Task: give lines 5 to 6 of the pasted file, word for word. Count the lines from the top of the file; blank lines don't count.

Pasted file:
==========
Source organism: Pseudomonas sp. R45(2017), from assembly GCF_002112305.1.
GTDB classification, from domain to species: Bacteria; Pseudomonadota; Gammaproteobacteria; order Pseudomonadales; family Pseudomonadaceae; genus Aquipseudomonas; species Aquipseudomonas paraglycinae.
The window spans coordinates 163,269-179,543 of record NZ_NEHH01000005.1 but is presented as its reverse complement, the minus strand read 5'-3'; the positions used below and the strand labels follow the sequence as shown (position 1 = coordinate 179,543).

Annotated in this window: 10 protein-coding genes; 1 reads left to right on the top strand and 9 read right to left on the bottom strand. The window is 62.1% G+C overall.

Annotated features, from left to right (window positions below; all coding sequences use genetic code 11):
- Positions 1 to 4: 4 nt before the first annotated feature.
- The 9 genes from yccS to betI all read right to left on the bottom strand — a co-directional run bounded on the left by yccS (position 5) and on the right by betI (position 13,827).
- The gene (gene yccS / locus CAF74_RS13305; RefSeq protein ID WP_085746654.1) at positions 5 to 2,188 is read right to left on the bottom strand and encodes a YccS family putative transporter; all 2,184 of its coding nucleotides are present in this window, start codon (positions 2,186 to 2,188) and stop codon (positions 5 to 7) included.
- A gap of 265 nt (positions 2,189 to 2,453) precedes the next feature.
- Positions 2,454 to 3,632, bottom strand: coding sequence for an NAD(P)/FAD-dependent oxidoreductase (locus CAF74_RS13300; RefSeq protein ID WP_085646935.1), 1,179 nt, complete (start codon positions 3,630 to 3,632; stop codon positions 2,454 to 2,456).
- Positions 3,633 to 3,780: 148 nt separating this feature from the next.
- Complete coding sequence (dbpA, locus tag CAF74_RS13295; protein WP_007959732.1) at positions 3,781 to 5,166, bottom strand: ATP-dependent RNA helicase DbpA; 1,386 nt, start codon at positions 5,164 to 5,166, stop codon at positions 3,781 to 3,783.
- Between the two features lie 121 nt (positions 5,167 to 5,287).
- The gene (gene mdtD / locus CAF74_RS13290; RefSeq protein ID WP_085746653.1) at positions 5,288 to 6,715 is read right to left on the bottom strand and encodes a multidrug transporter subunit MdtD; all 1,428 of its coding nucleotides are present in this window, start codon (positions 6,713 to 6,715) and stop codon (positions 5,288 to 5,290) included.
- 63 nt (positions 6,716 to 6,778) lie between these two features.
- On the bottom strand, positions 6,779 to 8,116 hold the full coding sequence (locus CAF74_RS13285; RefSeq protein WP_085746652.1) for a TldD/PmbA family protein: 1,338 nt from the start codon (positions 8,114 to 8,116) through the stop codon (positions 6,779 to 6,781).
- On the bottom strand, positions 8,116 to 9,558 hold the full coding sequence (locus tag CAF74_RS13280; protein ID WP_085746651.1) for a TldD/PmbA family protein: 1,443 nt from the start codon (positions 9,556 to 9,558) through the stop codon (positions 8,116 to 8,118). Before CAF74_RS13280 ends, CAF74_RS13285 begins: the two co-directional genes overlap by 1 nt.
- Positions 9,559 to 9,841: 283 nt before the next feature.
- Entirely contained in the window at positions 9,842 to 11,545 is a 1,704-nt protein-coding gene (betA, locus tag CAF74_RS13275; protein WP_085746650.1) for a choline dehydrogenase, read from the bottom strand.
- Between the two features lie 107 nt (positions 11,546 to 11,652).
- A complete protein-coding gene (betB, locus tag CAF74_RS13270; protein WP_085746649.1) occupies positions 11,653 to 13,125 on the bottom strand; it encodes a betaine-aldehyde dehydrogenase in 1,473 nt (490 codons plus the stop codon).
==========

Annotated features, from left to right (window positions below; all coding sequences use genetic code 11):
- Positions 1 to 4: 4 nt before the first annotated feature.